No pillar of salt, Williams F1 looks forward to Monaco

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Williams F1 had a difficult weekend in Spain and by all measure, this weekend could prove a challenge as well. Monaco is an anomaly among the sprawling tracks like Spa Francorchamps and Monza. It is a departure from the self-devouring circuits such as the Tilke tracks as they twist in upon themselves and defy character or elevation. Monaco is a different beast.

Each team approaches Monaco with a sense of relenting. A notion that the results are a compromise for the pageantry that has historically resided at the Monte Carlo street circuit. An understanding that the pomp and circumstance of Monaco trumps the pinnacle of speed once a year with destinies reliant on luck and attrition. The clear knowledge that passing is impossible and winners can come from anywhere on the grid and qualifying is as much a part of the race as the actual race itself.

For these reasons teams look for special setup’s on their cars for one race out of the year. They tend to look for massive downforce and reliability with over three thousand gear changes but the team who can run fastest on the public roads of this principality are often the brave men who stand atop the podium. Williams F1 is seeking some modicum of compromise charged with a dollop of destiny in the hopes that their car could place well or at least leave Monaco with some points in hand and get back to the racing that is F1.

Sam Michael, Technical Director

From a technical perspective, Monaco is a race on its own. The circuit demands a softer set-up than
usual and maximum downforce, so after a series of upgrades brought to the car in Barcelona, this is
the second race in succession when we will be making some significant changes to the car, although
some of these updates will not carry through to the rest of the season with the possible exception of
Singapore.

The track has some quirks all of its own that demand a special set-up, for instance the traction limits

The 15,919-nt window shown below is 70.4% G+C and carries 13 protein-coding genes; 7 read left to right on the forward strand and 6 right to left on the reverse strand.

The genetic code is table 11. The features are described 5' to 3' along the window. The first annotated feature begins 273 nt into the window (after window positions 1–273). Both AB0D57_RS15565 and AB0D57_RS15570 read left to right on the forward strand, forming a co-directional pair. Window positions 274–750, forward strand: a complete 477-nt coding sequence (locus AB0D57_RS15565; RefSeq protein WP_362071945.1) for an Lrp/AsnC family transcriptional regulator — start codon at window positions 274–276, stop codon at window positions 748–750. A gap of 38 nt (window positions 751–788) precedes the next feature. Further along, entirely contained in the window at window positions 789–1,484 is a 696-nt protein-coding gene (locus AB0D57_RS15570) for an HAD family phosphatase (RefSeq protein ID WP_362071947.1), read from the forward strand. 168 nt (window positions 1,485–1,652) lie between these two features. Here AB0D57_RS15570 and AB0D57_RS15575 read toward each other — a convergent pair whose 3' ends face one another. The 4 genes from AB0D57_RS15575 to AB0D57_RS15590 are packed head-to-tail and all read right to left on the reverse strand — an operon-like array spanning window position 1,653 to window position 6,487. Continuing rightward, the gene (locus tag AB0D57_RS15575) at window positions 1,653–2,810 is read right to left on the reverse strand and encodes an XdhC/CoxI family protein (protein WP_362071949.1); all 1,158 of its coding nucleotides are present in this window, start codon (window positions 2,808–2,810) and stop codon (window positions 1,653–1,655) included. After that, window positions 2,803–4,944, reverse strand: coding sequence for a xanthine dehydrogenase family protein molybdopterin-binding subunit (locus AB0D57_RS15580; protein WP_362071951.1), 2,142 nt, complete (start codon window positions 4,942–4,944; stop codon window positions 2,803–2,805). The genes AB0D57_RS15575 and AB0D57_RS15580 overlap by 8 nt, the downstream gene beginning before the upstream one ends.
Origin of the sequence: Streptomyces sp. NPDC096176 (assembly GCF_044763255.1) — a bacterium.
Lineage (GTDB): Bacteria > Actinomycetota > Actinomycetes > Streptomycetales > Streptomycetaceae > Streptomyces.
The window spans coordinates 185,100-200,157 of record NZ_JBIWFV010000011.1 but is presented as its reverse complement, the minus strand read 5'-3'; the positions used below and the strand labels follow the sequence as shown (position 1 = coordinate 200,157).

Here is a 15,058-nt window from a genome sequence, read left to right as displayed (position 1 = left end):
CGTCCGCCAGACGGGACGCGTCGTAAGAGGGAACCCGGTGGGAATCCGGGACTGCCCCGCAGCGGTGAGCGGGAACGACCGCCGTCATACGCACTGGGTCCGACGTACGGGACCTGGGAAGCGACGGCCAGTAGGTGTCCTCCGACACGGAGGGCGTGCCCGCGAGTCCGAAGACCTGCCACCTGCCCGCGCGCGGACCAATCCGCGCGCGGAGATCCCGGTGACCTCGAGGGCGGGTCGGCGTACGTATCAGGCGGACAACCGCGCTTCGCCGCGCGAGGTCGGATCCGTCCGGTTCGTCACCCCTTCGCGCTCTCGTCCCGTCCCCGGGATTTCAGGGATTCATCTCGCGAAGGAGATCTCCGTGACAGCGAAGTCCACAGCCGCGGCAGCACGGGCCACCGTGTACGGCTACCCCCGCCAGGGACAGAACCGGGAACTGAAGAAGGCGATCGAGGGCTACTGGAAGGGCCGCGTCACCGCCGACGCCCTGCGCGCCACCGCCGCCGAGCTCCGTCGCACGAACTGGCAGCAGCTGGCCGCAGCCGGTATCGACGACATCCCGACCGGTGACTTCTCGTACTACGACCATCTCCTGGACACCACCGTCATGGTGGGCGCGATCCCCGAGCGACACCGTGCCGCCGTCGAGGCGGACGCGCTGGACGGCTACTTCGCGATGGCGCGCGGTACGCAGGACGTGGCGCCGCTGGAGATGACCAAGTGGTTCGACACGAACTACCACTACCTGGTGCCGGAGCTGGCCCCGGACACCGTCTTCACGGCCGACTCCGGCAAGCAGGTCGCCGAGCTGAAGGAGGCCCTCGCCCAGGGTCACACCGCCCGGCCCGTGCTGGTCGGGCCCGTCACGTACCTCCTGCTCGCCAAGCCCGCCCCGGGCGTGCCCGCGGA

at Rascasse, the importance of carrying speed through St Devote, the highly cambered exit of
Mirabeau and the high steering angles required at Loewes. From a driver point of view, the race is
one of the stiffest tests of ability as the narrow circuit demands they use the full track width and run
close to the barriers to find lap time. In recent seasons, we have performed well in Monaco and both
the engineers and drivers will be working hard to build on the points finish from last weekend.

The look of Monaco is rustic and steeped in old world charm. It betrays the sports bleeding-edge technology and while we often consider this a slow circuit, Williams F1 driver Rubens Barrichello reminds us that looks can be deceiving:

Rubens Barrichello

Monaco is a completely different track to Barcelona and has a completely different set of challenges
to any of the other circuits we race on. It’s crucial to qualify well because it’s so difficult to overtake, so getting the car set-up correctly in practice is really important. The car needs to be well balanced and
have good traction; because it’s a street circuit, you don’t get a lot of grip from the track. Mechanical
rather than aero strength is key and you really have to be on top of the car all the time.

Monaco is a special track. It’s so pleasurable to drive fast and it’s perfect for taking the car to the limit.
I particularly like the Casino Square section. When people watch it on TV, I don’t think they realise
that we are going at about 200mph! I’m quite hopeful for the team this race. The track should play into
our hands and the weather could also play its part again this weekend. We shall see.

Perhaps even more daunting for a driver is to face this beast for the first time in a F1 car. The speed, competition and technical demand will be a difficult hill to climb for any young driver and yet that is the exact position Nico Hülkenberg finds himself:

Nico Hülkenberg

This will be the first time I have driven Monaco in a Formula One car and I’m really excited about it.
I’ve driven the track in GP2, but I think this weekend will be a completely different experience. After
Barcelona, I’m pleased this is a back-to-back so I can race again straight away.
The track is fairly intense. All the corners are pretty tricky to negotiate, the swimming pool complex is
fairly quick and Loewes and the tunnel are really awesome to drive. In general, Monaco is a special
place to host a Grand Prix and I can’t wait to get out there and get going.

No matter the outcome, chances are Monaco will be what it always is…a spectacle of speed in the confines of a small, well-heeled principality fusing the technology of today with the canvas of yesterday. Let us hope, for Williams F1’s sake, that they crown jewel of F1 treat the team with respect and gives them just rewards.

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